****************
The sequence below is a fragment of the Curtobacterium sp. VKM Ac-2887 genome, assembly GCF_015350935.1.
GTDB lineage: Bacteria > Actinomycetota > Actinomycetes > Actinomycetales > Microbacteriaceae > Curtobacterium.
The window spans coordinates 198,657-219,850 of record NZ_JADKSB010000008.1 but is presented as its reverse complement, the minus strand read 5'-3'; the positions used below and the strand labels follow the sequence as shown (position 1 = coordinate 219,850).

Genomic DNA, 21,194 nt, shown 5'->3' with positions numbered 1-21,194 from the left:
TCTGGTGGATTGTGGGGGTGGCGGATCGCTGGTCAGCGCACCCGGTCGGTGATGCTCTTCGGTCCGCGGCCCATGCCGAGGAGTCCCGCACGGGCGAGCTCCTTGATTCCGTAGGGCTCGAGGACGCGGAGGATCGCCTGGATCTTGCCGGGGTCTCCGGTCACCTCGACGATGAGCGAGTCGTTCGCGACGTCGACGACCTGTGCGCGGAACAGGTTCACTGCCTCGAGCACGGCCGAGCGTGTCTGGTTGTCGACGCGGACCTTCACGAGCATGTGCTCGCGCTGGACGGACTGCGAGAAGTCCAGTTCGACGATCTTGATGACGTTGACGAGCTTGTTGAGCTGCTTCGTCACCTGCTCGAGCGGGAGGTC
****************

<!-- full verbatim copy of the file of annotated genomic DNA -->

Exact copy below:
The sequence below is a fragment of the Curtobacterium sp. VKM Ac-2887 genome, assembly GCF_015350935.1.
GTDB lineage: Bacteria > Actinomycetota > Actinomycetes > Actinomycetales > Microbacteriaceae > Curtobacterium.
The window spans coordinates 198,657-219,850 of record NZ_JADKSB010000008.1 but is presented as its reverse complement, the minus strand read 5'-3'; the positions used below and the strand labels follow the sequence as shown (position 1 = coordinate 219,850).

Genomic DNA, 21,194 nt, shown 5'->3' with positions numbered 1-21,194 from the left:
TCTGGTGGATTGTGGGGGTGGCGGATCGCTGGTCAGCGCACCCGGTCGGTGATGCTCTTCGGTCCGCGGCCCATGCCGAGGAGTCCCGCACGGGCGAGCTCCTTGATTCCGTAGGGCTCGAGGACGCGGAGGATCGCCTGGATCTTGCCGGGGTCTCCGGTCACCTCGACGATGAGCGAGTCGTTCGCGACGTCGACGACCTGTGCGCGGAACAGGTTCACTGCCTCGAGCACGGCCGAGCGTGTCTGGTTGTCGACGCGGACCTTCACGAGCATGTGCTCGCGCTGGACGGACTGCGAGAAGTCCAGTTCGACGATCTTGATGACGTTGACGAGCTTGTTGAGCTGCTTCGTCACCTGCTCGAGCGGGAGGTC